The Outlook for Recruiting

Mar 18, 2009
This article is part of a series called News & Trends.

The recession we’re in will have long-run consequences for employment and consequently recruiting. The world is about to see the biggest increase in unemployment in decades. The World Bank and the IMF predict that global trade will contract at the fastest rate since 1930 and global economic output will drop for the first time since the Second World War. Employment is a lagging indicator of problems in the wider economy, so unemployment will continue to rise even if economies start to recover today. The consensus estimate among economists is that in the developed world average unemployment will exceed 10% before the end of 2010.

There are glimmers of hope. Inventories have fallen to such low levels that production will have to be increased just to meet the current level of demand. The fall in consumption is beginning to level out. In the U.S., auto dealer and homebuilder surveys are heading up. Japanese automakers have announced production increases. A broader indicator of an upturn — JPMorgan’s global manufacturing index — posted a second consecutive gain in February, and its new-orders index is rising. A realtor friend just wrote that she has five closings this month. 5. F-i-v-e. 5. Way to go.

What Will Emerge?

Regardless of when we emerge from this situation, there are some major changes in the employment landscape that will change recruiting in terms of where it occurs and how it is done. Where recruiting occurs will depend on where there is growth — somewhat debatable but getting clearer. Where it will not occur is in finance and housing construction; they will not return to past levels for a very long time. Also, if you work in an industry that’s heavily dependent on exports, then don’t expect an upturn either. Domestic demand is also falling overseas, and countries will increasingly strive to protect their domestic industries, further reducing the need for imports.


A recovery will be weak: losses in asset values and the need to reduce debt will all but guarantee that. But there will still be pockets of growth. These will be largely in infrastructure, IT, education, healthcare, government, and energy.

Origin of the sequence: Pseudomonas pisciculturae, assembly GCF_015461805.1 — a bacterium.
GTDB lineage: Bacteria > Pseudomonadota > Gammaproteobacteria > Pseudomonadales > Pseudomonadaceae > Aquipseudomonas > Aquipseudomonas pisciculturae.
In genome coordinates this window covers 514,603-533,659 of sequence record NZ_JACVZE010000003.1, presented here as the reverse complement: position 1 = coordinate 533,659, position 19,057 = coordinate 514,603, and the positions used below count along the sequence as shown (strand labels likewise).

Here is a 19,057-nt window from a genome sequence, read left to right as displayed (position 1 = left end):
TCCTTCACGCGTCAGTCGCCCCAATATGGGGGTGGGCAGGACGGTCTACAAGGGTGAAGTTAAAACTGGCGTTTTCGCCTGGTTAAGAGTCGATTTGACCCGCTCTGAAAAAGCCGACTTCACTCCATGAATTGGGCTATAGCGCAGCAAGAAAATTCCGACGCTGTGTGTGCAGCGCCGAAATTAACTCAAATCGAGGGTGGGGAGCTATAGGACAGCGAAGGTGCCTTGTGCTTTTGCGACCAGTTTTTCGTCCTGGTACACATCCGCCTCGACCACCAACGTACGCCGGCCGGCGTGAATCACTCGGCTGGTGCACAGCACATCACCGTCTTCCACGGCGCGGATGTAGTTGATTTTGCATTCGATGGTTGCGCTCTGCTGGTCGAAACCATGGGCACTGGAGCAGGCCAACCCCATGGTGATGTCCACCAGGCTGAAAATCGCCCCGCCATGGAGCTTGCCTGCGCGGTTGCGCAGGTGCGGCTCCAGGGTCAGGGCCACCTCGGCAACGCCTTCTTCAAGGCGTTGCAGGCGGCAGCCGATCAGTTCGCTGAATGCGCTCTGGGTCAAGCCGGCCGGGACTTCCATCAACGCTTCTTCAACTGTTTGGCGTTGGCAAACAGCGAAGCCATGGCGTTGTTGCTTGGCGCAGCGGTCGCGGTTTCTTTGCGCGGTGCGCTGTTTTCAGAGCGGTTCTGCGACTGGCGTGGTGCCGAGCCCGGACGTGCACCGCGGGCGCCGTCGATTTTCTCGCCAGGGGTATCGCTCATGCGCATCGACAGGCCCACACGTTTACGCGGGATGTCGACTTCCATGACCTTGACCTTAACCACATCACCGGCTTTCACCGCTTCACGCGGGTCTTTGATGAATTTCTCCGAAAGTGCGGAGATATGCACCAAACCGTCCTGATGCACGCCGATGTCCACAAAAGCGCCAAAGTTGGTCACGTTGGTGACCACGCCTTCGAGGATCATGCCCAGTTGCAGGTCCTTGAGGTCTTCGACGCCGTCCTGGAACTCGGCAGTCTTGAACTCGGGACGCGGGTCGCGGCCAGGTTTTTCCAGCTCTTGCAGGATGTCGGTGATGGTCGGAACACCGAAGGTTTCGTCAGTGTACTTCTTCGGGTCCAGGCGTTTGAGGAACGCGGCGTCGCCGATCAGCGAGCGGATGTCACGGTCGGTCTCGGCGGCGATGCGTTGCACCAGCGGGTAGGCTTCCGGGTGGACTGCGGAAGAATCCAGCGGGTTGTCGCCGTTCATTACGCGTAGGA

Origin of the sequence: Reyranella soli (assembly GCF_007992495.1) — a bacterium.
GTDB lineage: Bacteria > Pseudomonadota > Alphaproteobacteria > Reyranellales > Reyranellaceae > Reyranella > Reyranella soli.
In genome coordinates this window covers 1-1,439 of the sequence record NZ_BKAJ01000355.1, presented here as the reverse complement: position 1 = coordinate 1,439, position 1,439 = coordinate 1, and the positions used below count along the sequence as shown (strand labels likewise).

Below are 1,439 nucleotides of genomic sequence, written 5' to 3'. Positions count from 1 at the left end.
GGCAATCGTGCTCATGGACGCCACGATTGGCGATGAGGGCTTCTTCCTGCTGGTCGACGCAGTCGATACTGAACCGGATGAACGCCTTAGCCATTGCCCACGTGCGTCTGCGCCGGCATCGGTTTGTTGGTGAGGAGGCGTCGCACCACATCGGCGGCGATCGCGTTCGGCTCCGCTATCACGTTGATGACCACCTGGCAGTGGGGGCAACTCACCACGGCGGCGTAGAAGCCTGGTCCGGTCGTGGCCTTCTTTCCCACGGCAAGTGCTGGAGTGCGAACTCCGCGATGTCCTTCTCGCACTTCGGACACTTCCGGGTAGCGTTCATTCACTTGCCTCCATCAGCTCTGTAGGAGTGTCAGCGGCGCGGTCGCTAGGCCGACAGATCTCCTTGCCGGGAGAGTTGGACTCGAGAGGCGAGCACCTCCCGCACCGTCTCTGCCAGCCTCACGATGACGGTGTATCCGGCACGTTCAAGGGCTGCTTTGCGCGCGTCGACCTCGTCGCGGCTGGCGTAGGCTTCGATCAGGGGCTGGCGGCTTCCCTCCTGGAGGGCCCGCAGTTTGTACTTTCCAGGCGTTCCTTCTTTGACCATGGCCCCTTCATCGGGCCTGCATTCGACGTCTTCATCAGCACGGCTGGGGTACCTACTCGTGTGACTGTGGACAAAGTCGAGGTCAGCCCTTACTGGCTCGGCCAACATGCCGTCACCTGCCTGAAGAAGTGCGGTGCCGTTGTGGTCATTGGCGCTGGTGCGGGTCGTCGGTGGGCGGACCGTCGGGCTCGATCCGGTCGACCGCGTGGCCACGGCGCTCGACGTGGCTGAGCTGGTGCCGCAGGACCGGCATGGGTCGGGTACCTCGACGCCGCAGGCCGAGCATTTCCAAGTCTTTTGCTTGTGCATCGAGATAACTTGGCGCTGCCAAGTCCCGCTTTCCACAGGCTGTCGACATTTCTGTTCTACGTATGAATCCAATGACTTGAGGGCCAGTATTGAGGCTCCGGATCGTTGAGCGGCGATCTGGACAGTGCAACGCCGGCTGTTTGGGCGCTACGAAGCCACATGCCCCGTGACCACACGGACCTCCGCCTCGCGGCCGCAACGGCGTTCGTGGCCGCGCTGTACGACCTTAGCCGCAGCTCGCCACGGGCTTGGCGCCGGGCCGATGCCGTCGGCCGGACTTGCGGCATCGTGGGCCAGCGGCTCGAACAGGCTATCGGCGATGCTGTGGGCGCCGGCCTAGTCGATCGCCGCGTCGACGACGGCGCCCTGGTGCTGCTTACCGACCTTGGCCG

Infrastructure will be an early winner because so much stimulus and other funds are being directed at it — not just in the U.S. but also overseas. In particular, India and China are channeling billions of dollars at infrastructure projects to both boost employment and enhance economic activity. That means industries that support infrastructure — heavy equipment, architecture, cement, safety equipment, etc. will see near-immediate upturn in demand.

IT and engineering are perennial job creators, and will remain a source of employment for recruiters. For the simple reason that supply cannot match demand, a problem that will be exacerbated by restrictions on companies receiving stimulus funds from hiring foreign workers. This gap is even wider overseas. In India and China, compensation in IT is estimated to increase this year by 11% and 8% respectively because of the extreme shortage of qualified professionals.

Education will see jobs growth because of three factors: 1) large cohorts of teachers reaching retirement age; 2) a massive expansion in funding for education and student aid in the current federal budget; and 3) large increases in enrollment in higher education by people unable to find work.

Healthcare is another engine of job growth. Enough has been written elsewhere on the shortage of nurses, doctors, etc. that it doesn’t need to be repeated here. The U.S. Bureau of Labor Statistics also predicts an increase in social services jobs as a swelling number of retirees check-in for medical care.

Government payrolls at the federal level will swell to accommodate the administrative needs created by the vast expansions of regulatory authority being proposed — over banking, transportation, education, labor, and healthcare. The situation is likely to be the opposite at the state level where most states find themselves facing huge budget shortfalls.